Of course I’m going to read a new Michael Connelly book, and it’s interesting that he’s one of the relatively few authors still being published during lockdown, with so many spring books being pushed to the autumn.
While I’ve read everything Connelly has published in recent years, this is actually the first book featuring his investigative journalist Jack McEvoy that I’ve come across. We find McEvoy working for the website Fair Warning, specialising in consumer issues. But when he gets pulled over by a couple of detectives who are investigating the murder of a woman that he once had a single date with, he begins to get intrigued.
Before you know it, he’s got suspicions about whether the dead woman is the only victim, so unusual is the cause of death, and whether the fact that she submitted her DNA to one of those consumer DNA companies, has something to do with it.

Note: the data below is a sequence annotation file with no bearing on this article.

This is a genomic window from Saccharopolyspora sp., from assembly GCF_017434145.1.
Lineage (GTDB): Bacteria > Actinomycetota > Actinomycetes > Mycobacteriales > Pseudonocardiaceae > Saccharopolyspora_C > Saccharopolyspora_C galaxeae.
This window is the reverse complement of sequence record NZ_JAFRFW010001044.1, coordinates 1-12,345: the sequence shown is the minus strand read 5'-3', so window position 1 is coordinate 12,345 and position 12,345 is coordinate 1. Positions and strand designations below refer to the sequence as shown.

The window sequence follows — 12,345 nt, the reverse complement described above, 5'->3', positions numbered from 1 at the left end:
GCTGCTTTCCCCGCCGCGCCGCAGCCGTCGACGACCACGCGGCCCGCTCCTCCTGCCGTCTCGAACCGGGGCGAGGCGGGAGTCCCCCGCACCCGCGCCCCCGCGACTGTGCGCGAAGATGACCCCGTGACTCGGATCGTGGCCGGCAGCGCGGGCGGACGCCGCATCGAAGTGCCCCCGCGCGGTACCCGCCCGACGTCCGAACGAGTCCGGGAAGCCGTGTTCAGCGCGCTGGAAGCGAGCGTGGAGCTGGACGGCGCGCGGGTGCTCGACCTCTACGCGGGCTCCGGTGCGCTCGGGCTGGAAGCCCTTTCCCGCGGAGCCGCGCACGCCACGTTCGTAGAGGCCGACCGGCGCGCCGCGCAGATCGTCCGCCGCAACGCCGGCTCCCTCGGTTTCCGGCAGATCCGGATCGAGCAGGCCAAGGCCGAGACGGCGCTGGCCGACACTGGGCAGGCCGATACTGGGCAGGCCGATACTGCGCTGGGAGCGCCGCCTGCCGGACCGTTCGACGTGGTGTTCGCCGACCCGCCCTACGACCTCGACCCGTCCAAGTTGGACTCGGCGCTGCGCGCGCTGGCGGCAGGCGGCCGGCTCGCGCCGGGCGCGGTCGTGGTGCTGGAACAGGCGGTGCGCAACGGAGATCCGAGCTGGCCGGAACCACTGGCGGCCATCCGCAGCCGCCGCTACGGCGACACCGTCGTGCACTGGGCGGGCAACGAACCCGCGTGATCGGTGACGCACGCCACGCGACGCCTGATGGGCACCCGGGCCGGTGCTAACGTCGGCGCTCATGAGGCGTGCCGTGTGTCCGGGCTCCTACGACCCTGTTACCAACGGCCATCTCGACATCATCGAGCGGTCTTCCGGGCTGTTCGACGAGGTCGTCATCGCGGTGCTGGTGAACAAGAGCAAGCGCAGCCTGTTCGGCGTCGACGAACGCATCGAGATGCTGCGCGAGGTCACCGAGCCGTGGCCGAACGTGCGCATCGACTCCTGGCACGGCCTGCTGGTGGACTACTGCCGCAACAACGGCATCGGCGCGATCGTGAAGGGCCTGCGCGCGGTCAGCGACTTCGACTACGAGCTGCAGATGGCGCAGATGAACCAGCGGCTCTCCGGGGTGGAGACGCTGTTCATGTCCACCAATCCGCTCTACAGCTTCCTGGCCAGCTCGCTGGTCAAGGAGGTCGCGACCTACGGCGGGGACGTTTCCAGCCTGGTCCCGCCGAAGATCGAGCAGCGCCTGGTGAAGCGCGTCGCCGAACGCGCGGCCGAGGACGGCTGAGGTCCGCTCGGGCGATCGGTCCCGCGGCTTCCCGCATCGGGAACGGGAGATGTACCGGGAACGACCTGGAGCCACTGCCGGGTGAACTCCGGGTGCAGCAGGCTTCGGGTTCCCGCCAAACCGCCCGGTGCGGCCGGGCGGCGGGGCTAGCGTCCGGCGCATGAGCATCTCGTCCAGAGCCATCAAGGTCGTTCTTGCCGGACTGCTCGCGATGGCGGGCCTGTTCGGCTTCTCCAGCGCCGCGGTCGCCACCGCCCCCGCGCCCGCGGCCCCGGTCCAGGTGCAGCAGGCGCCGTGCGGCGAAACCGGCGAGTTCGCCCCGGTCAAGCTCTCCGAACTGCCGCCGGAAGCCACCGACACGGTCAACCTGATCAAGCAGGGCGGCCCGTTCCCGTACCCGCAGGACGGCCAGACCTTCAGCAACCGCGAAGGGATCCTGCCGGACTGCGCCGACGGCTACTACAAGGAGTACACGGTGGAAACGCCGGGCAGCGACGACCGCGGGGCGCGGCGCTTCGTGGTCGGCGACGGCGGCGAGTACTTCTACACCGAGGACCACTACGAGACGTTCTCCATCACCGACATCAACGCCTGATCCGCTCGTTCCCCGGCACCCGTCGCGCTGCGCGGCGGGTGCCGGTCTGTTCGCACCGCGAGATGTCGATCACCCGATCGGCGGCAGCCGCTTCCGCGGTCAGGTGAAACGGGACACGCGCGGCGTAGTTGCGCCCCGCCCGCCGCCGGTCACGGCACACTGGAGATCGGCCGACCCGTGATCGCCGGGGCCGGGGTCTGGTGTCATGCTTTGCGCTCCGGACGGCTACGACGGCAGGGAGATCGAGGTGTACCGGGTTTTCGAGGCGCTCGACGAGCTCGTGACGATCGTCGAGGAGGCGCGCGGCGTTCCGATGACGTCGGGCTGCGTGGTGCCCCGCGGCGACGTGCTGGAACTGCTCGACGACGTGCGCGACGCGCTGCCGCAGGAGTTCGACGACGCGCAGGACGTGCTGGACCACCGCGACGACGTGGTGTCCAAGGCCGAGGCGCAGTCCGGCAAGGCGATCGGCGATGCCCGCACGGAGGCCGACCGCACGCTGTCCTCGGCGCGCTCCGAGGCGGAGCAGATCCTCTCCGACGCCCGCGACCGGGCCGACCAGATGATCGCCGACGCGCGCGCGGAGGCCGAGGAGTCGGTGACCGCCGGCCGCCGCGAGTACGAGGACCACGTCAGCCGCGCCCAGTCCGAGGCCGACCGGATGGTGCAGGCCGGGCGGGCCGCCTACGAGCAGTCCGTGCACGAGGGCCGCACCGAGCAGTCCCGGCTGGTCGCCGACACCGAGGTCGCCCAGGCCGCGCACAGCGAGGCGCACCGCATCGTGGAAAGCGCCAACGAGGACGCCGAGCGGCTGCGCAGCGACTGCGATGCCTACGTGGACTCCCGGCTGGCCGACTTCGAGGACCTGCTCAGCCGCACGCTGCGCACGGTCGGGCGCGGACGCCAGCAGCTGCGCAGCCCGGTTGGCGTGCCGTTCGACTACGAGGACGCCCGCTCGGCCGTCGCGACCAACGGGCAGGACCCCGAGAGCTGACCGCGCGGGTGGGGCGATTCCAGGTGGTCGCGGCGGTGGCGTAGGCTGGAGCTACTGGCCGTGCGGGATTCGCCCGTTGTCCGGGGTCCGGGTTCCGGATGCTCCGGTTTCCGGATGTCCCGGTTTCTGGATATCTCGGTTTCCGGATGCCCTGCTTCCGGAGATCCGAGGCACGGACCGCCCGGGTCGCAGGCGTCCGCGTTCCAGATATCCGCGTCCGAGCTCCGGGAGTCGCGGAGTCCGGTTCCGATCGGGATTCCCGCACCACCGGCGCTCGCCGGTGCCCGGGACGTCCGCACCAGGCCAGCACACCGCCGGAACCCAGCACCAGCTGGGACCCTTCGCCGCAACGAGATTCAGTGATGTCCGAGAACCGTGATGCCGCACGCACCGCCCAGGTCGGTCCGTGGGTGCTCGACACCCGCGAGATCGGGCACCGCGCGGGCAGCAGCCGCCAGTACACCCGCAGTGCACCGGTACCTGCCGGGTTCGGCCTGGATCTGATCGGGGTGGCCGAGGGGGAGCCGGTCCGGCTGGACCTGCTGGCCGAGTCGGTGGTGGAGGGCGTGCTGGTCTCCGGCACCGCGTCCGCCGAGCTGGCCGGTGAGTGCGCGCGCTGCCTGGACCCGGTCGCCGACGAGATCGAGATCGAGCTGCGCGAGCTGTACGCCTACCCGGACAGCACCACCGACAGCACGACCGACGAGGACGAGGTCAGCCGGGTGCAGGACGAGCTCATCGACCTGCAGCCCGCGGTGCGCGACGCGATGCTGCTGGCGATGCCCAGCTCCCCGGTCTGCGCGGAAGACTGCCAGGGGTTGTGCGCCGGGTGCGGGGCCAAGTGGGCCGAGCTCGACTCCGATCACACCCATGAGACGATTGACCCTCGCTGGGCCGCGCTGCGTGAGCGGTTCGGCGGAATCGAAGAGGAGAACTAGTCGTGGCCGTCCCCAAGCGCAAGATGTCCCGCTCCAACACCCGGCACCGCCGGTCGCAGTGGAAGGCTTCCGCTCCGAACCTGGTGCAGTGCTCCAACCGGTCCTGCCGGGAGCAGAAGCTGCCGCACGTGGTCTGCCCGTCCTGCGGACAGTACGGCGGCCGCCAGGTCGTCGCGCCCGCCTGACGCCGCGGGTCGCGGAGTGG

As McEvoy digs, things get murkier.
As a former journalist, Connelly knows of what he writes. Indeed, Fair Warning is a real website, and its editor is the person named in the novel – often having to keep McEvoy on the straight and narrow, particularly in regard to him investigating something in which he is suspected of being involved in himself.
The issues covered in the book are real. Especially surrounding the regulation of DNA (there are few in the US), and the demands of small enterprising news sites that try to fill a void where newspapers are disappearing, but have to raise cash as well as do reporting.
Another very solid Connelly outing – and because he’s been busy, we’re due another novel later this autumn.